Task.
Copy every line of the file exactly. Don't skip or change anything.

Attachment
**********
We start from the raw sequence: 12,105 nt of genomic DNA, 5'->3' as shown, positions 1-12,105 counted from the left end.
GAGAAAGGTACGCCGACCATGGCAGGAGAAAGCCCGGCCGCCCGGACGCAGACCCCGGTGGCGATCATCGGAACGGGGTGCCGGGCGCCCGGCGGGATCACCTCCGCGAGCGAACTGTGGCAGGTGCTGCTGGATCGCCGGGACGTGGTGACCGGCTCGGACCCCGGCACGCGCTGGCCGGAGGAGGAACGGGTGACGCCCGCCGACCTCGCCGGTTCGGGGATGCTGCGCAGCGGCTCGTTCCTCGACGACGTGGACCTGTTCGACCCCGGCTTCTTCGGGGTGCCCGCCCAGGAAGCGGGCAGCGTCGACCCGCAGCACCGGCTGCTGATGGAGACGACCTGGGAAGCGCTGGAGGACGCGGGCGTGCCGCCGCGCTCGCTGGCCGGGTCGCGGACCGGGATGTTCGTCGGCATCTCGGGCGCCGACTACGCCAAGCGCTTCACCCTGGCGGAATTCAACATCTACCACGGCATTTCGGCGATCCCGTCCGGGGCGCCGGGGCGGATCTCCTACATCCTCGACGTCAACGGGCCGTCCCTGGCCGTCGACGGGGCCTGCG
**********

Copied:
We start from the raw sequence: 12,105 nt of genomic DNA, 5'->3' as shown, positions 1-12,105 counted from the left end.
GAGAAAGGTACGCCGACCATGGCAGGAGAAAGCCCGGCCGCCCGGACGCAGACCCCGGTGGCGATCATCGGAACGGGGTGCCGGGCGCCCGGCGGGATCACCTCCGCGAGCGAACTGTGGCAGGTGCTGCTGGATCGCCGGGACGTGGTGACCGGCTCGGACCCCGGCACGCGCTGGCCGGAGGAGGAACGGGTGACGCCCGCCGACCTCGCCGGTTCGGGGATGCTGCGCAGCGGCTCGTTCCTCGACGACGTGGACCTGTTCGACCCCGGCTTCTTCGGGGTGCCCGCCCAGGAAGCGGGCAGCGTCGACCCGCAGCACCGGCTGCTGATGGAGACGACCTGGGAAGCGCTGGAGGACGCGGGCGTGCCGCCGCGCTCGCTGGCCGGGTCGCGGACCGGGATGTTCGTCGGCATCTCGGGCGCCGACTACGCCAAGCGCTTCACCCTGGCGGAATTCAACATCTACCACGGCATTTCGGCGATCCCGTCCGGGGCGCCGGGGCGGATCTCCTACATCCTCGACGTCAACGGGCCGTCCCTGGCCGTCGACGGGGCCTGCG